Pachinko is a mechanical gambling game, which originated in Japan in the years following World War II and has since developed into an industry with an annual turnover of ¥21.5 trillion, or $200 billion. Indeed, Japan is home to tens of thousands of pachinko parlours, which are largely the preserve of the Korean Japanese, who were excluded from the traditional workforce in the post-war years.
Pachinko is akin to pinball, insofar as it involves launching steel ball bearings into the machine, but is played vertically, rather than horizontally. The word pachinko is the diminutive form of the Japanese word ‘pachin’, which describes the natural clicking sound the machine make. Players insert money, push the so-called ‘tamakashi button’ to release a fixed number of balls into the upper ball tray and gently rotate a handle to start firing them into the machine.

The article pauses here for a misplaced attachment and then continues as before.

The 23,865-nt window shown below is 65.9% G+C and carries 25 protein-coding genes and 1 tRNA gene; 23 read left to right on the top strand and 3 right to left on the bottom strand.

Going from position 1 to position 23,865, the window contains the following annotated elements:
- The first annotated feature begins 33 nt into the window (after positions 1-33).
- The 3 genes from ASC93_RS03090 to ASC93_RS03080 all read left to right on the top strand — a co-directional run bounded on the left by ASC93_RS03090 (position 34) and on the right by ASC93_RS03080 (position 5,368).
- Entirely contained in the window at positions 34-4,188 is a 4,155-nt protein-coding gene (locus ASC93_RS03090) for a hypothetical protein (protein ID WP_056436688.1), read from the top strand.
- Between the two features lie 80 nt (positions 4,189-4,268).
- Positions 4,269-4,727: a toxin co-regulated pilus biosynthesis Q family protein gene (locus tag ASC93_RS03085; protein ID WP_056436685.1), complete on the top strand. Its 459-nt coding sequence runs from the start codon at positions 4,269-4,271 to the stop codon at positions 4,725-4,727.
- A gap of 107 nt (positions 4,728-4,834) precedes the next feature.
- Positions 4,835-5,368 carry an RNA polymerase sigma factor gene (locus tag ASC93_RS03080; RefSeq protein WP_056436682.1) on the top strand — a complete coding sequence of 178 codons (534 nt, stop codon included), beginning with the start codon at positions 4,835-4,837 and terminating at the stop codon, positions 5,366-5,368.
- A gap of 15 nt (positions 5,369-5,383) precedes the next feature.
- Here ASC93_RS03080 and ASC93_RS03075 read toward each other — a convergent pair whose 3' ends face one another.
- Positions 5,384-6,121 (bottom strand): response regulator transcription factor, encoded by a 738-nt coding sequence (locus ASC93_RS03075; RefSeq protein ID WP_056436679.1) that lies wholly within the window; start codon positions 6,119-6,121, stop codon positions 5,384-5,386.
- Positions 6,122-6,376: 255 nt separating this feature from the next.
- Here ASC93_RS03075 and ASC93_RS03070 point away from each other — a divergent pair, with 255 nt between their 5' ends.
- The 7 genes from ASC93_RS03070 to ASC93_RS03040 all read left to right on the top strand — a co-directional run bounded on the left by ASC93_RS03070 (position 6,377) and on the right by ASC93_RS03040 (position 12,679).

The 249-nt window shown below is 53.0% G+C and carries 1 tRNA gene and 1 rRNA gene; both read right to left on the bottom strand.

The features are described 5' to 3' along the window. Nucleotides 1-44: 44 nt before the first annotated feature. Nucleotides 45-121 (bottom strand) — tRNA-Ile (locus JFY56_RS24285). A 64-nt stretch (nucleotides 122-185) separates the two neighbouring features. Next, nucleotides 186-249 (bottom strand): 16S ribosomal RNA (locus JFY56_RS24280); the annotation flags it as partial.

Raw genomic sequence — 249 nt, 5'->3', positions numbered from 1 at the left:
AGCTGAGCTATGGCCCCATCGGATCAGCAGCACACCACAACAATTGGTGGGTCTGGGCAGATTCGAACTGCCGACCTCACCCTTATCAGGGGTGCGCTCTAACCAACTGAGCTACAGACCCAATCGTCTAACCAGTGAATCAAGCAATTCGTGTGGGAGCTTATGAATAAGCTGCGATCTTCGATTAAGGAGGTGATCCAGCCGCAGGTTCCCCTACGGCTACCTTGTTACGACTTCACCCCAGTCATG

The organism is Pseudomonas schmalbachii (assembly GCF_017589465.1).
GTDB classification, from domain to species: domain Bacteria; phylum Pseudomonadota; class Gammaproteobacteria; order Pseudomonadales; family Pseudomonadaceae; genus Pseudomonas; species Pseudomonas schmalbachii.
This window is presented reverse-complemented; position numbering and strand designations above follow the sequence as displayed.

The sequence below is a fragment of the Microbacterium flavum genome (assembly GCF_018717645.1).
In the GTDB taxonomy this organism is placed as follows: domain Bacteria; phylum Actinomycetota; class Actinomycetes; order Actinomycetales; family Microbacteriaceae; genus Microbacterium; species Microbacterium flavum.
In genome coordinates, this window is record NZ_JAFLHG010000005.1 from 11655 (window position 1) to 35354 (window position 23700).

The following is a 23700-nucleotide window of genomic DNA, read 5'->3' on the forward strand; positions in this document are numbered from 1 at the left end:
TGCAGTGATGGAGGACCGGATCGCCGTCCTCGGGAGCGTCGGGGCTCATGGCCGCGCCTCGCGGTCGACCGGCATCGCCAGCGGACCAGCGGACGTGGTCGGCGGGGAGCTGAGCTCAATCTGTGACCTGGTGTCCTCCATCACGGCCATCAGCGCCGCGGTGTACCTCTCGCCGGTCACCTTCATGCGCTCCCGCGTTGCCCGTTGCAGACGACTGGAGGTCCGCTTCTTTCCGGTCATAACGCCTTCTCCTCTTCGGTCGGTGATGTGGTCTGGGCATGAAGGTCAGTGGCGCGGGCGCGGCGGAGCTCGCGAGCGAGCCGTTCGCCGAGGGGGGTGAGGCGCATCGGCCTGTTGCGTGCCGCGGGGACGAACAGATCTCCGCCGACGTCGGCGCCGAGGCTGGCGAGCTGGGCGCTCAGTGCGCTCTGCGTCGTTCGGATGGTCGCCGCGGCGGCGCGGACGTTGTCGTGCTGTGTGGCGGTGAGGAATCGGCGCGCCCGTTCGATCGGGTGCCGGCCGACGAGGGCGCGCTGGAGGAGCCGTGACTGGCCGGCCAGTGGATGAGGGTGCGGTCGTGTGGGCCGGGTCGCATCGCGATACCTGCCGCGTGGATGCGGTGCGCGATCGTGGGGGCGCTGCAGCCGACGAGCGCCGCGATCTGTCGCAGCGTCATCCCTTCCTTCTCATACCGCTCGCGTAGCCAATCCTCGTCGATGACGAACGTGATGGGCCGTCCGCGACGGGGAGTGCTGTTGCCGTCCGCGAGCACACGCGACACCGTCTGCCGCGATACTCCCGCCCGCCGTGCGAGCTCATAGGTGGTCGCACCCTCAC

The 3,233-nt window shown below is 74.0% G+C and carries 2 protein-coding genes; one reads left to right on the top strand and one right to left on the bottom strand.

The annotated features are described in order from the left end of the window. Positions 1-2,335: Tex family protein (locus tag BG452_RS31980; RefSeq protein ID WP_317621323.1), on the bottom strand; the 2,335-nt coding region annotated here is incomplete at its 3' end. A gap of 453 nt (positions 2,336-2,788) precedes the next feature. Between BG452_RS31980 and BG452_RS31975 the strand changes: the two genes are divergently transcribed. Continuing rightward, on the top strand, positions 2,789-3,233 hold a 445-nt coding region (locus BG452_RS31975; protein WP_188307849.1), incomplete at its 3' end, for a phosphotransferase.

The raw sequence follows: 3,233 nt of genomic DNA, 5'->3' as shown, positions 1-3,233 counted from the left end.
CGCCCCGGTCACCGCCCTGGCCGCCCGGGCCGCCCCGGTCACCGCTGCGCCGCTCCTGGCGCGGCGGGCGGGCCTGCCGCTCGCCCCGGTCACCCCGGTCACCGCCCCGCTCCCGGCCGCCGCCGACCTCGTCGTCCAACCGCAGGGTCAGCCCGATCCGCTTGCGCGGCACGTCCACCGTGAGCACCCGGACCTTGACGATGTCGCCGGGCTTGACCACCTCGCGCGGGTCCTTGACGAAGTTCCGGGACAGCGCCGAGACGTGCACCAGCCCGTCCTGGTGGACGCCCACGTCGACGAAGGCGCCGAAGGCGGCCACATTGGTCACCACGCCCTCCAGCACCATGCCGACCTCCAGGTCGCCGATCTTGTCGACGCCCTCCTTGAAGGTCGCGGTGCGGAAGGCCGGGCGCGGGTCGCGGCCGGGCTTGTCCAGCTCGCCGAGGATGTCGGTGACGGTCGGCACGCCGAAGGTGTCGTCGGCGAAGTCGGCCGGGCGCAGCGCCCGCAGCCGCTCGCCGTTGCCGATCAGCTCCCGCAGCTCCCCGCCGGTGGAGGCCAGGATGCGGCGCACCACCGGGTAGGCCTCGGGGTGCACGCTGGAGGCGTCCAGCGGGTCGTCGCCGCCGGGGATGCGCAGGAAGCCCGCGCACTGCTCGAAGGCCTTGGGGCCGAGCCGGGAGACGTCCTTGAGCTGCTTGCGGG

The idea is that as many balls as possible negotiate the pin maze and drop into the main prize hole, a.k.a. the ‘gate’, in the middle of the field of play. Too little, or too much, pressure on the handle may result in balls missing the field of play altogether and only a small percentage of those that do make it – perhaps 6% or 7%, on average – will enter the gate. Nevertheless, each ball that does enter the gate wins additional balls, plus a spin of the reels, which provides an opportunity to hit a bonus, including the jackpot. At the end of a playing session, winnings, in the form of balls, are tallied by a member of staff, who creates a receipt that can be redeemed, for prizes large and small, at the prize counter.